Song for the North Staffordshire Electors - Broadside ballad from the Enoch Wood scrapbook

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Date:1830 - 1840 (c.)

Description:At election time in the early 1800s, the colour blue was used to stand for hope, faith in God and sincerity.

It was also becoming more associated with the reforming 'Whig' Liberals of the time.

The lyrics of this song, printed on blue paper, were meant to be sung to Robert Burns' patriotic tune of Scots wha hae wi' Wallace bled.

Although the song is quote pro-reform, it is also strongly independent-minded and condemns the reformer Lord John Russell as a Tory:

Tories of the Charles-street band,
Canvas busily the land;
Russell's one! against him stand,
and yet staunch Reformers be.

Can we hope our smiles to share?
Can we greet him any where?
O! the danger, men beware,
To incur the infamy.

Never us shall this befall,
Prompt at Freedom's sacred call,
We swear to stand by one and all,
Mosley, Buller, steadfastly.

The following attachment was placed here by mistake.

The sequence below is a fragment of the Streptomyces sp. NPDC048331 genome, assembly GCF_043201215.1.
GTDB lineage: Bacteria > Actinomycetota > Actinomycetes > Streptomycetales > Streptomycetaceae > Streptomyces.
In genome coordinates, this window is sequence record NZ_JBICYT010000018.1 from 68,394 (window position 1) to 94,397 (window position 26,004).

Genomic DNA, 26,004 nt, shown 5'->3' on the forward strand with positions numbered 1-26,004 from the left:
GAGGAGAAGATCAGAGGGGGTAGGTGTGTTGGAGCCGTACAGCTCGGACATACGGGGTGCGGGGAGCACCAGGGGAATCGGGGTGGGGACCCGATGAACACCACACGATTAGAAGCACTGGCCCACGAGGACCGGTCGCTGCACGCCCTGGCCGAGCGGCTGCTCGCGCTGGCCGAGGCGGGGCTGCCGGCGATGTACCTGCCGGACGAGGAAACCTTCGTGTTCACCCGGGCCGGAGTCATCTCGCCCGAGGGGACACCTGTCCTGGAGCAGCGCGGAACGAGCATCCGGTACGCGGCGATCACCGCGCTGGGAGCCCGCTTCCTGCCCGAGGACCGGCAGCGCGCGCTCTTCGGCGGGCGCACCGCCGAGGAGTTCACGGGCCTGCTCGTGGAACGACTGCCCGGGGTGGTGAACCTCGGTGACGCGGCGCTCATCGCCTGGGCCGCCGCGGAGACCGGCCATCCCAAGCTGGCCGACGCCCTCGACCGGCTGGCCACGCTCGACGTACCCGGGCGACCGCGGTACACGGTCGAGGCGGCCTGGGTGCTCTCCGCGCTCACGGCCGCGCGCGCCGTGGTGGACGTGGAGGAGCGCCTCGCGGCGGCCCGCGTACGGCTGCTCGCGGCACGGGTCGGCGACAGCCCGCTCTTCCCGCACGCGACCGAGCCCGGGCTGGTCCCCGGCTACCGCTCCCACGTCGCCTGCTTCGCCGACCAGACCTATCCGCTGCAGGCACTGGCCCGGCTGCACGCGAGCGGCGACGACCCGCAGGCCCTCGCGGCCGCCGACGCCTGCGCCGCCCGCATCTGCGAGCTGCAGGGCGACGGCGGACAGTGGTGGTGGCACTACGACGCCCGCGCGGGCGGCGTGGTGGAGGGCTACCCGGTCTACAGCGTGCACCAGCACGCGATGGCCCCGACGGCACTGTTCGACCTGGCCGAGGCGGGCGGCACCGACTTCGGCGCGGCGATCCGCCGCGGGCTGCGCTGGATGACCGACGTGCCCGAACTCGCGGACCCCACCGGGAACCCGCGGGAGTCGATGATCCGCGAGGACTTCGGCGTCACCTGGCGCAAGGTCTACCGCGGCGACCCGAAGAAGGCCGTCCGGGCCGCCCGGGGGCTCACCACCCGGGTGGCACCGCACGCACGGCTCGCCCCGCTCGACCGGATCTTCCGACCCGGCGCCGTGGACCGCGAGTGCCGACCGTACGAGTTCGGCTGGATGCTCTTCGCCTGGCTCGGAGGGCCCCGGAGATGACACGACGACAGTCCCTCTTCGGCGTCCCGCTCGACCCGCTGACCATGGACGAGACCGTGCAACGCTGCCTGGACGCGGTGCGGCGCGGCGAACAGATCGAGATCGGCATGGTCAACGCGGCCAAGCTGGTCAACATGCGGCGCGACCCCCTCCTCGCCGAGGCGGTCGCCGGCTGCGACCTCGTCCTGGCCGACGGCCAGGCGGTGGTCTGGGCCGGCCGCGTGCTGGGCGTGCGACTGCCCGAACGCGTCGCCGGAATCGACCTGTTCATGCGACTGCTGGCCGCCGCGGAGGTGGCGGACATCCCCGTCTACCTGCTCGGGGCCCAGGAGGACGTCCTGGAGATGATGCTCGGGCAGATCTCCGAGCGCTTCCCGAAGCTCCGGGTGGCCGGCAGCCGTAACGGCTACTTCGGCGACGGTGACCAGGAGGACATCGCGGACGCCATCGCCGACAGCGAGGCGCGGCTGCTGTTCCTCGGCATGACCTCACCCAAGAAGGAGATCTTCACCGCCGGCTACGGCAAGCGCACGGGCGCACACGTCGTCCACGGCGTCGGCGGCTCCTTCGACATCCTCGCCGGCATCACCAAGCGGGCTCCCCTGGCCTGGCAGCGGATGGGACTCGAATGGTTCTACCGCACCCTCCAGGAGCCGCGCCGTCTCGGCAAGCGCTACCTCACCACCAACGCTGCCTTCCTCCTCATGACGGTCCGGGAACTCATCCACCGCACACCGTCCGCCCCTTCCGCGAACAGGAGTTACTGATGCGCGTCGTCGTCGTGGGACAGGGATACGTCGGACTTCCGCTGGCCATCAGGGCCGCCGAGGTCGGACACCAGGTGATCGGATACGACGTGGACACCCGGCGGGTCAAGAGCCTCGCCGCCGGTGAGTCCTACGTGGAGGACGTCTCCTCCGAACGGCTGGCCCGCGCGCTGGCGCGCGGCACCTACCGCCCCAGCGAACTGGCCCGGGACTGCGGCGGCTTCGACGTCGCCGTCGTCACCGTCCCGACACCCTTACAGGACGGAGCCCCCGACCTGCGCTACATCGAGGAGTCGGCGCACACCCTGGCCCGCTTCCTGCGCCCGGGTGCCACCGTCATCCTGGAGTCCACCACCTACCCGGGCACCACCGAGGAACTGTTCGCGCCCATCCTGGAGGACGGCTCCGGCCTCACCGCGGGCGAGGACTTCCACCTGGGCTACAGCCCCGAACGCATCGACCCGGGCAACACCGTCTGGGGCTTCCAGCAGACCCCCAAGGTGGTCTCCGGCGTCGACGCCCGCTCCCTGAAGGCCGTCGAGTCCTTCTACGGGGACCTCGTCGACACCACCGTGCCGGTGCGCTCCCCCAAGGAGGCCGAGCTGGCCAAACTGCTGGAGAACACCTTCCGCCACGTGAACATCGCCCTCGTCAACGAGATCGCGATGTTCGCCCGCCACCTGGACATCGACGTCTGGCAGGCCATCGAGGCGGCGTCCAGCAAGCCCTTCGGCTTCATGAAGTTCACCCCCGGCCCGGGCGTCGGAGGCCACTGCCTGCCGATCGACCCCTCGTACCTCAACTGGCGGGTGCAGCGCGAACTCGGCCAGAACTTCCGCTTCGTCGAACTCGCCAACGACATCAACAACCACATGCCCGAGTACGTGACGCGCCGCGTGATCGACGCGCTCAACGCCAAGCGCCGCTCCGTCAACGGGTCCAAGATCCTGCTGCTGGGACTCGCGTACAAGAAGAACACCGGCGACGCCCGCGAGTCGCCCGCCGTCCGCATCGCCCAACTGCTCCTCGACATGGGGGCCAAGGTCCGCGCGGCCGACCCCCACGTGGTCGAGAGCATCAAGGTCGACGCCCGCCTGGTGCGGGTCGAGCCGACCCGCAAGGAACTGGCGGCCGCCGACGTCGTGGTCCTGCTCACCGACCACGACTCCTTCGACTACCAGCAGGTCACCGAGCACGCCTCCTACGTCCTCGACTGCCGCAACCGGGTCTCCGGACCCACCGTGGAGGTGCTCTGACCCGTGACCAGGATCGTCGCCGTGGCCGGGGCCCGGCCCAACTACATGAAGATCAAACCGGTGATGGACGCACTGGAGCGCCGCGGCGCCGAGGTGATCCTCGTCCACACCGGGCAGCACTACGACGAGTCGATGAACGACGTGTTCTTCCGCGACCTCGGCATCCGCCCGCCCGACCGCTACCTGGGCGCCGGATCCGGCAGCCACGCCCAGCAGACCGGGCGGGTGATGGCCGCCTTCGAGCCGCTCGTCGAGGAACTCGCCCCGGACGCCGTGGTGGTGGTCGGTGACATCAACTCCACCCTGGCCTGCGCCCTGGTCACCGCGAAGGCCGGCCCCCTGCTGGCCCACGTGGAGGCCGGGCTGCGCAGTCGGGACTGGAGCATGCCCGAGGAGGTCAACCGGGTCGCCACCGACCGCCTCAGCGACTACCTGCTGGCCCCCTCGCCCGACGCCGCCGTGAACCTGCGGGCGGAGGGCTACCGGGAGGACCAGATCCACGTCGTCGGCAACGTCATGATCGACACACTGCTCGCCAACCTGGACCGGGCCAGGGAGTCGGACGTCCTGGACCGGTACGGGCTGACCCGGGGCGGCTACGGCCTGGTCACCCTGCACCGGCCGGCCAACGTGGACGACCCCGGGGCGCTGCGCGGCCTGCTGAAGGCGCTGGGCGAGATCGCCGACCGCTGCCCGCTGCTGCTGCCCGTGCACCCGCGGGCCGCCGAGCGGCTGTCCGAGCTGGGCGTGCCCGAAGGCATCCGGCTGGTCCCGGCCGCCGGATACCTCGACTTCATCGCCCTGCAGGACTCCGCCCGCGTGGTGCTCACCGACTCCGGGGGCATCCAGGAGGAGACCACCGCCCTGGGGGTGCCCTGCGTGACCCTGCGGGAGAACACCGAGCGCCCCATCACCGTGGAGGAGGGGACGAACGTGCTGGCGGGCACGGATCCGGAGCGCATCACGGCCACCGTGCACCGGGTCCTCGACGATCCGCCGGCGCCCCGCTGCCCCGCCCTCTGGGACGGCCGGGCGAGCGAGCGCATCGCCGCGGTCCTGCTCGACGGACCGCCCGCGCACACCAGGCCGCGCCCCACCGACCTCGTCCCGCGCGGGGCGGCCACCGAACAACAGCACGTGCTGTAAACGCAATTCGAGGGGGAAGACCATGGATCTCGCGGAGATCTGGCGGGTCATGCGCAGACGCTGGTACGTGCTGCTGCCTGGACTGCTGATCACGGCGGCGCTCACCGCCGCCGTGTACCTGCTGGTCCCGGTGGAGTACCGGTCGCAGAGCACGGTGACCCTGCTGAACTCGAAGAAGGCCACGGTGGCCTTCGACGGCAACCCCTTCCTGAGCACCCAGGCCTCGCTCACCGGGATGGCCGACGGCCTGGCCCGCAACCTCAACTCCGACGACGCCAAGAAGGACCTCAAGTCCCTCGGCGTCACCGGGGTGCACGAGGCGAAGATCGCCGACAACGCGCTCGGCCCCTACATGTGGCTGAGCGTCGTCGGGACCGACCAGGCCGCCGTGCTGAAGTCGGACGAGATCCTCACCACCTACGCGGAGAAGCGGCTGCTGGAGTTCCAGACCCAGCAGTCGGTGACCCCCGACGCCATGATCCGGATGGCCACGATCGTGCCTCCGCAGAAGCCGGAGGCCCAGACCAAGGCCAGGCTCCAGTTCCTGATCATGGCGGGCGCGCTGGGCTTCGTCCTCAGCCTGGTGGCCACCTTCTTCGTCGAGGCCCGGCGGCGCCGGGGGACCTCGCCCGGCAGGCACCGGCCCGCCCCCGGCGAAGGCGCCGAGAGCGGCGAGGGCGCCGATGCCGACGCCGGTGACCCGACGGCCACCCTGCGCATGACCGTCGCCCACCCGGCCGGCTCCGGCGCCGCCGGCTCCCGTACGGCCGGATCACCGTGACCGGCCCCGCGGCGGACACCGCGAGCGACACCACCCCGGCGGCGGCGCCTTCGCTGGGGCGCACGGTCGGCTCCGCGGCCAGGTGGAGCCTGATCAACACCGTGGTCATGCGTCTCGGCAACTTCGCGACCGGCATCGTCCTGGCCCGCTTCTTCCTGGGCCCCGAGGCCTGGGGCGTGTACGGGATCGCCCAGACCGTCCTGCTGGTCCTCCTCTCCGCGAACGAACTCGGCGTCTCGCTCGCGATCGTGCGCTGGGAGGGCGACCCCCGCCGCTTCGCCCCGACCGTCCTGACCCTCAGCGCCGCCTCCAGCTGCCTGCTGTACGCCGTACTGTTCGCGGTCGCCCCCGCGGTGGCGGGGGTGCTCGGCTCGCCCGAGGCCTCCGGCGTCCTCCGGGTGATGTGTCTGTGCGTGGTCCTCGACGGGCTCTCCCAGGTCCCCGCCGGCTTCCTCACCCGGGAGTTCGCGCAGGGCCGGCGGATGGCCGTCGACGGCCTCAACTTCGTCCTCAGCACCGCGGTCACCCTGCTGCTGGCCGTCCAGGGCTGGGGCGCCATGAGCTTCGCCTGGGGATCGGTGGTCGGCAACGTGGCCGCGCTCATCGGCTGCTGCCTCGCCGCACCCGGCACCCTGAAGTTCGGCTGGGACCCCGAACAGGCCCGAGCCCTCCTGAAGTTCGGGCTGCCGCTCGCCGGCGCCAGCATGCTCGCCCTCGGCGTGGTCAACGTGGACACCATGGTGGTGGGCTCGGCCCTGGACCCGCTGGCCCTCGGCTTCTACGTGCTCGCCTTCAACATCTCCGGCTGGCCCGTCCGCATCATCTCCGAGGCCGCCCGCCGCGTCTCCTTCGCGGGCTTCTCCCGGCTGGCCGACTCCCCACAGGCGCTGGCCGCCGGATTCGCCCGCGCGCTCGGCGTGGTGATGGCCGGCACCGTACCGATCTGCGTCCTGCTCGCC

Have we hopes they can't fulfill?
Will they not stand by us, till
England feels and fears no ill?
Trust them, and be wise and free.

Tories boast their bags of gold;
Freemen, live we to be sold?
Have we hands the bribe to hold?
Spurn the tempter scornfully.

Can we dig our Freedom's grave?
Barter birthrights of the brave?
Shall we not our country save,
In the dangers yet to be?

On, till Freedom's work be done,
Well complete what's well begun;
On a glorious course to run,
To a glorious destiny.

The song ends with the rallying cry, "Laurel and blue forever!"

Broadside ballads

Broadsides or broadsheets were a popular way of distributing and publishing songs.

It was a practice that had been growing in popularity since the birth of the printing press in the 1500s and carried on until the early 1900s.

These ballads covered many different subjects including romance, nationalism, famous individuals, current affairs and, in this case, politics.

Ballad singing was not only used as a form of entertainment. In this period there was a high level of illiteracy amongst the working classes. Ballad singing became a good way to spread news, ideas or propoganda.

The tune orair referred to at the top of the broadsheet would have been a well known melody that had been retained through oral tradition and passed on through generations and across communities. So, desptie being mass produced it still retains some folk music traditions.

Broadsides were often sold by street hawkers who would also sing the songs.

About this document

This document is part of the collections at Stoke-on-Trent Museums.


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